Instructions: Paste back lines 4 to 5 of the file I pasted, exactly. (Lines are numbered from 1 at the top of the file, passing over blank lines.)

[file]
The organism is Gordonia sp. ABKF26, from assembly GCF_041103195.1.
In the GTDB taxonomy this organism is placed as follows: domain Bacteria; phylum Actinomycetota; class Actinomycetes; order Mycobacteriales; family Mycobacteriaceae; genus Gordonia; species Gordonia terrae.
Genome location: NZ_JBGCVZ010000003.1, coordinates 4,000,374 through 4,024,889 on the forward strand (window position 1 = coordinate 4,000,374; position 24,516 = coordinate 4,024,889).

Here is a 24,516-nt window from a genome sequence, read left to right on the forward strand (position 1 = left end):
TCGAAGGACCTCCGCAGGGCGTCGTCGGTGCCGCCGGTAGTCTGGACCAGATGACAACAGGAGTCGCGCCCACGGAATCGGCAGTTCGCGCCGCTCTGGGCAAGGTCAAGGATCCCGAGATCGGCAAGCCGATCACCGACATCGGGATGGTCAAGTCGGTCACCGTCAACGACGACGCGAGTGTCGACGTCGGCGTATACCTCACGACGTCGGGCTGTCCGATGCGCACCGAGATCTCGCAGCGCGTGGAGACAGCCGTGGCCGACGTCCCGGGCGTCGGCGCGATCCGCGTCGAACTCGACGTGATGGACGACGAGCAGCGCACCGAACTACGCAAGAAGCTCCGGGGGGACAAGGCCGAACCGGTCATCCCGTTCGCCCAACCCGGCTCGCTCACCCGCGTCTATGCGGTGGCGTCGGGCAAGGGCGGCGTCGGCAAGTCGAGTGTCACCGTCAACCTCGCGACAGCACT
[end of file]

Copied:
Here is a 24,516-nt window from a genome sequence, read left to right on the forward strand (position 1 = left end):
TCGAAGGACCTCCGCAGGGCGTCGTCGGTGCCGCCGGTAGTCTGGACCAGATGACAACAGGAGTCGCGCCCACGGAATCGGCAGTTCGCGCCGCTCTGGGCAAGGTCAAGGATCCCGAGATCGGCAAGCCGATCACCGACATCGGGATGGTCAAGTCGGTCACCGTCAACGACGACGCGAGTGTCGACGTCGGCGTATACCTCACGACGTCGGGCTGTCCGATGCGCACCGAGATCTCGCAGCGCGTGGAGACAGCCGTGGCCGACGTCCCGGGCGTCGGCGCGATCCGCGTCGAACTCGACGTGATGGACGACGAGCAGCGCACCGAACTACGCAAGAAGCTCCGGGGGGACAAGGCCGAACCGGTCATCCCGTTCGCCCAACCCGGCTCGCTCACCCGCGTCTATGCGGTGGCGTCGGGCAAGGGCGGCGTCGGCAAGTCGAGTGTCACCGTCAACCTCGCGACAGCACT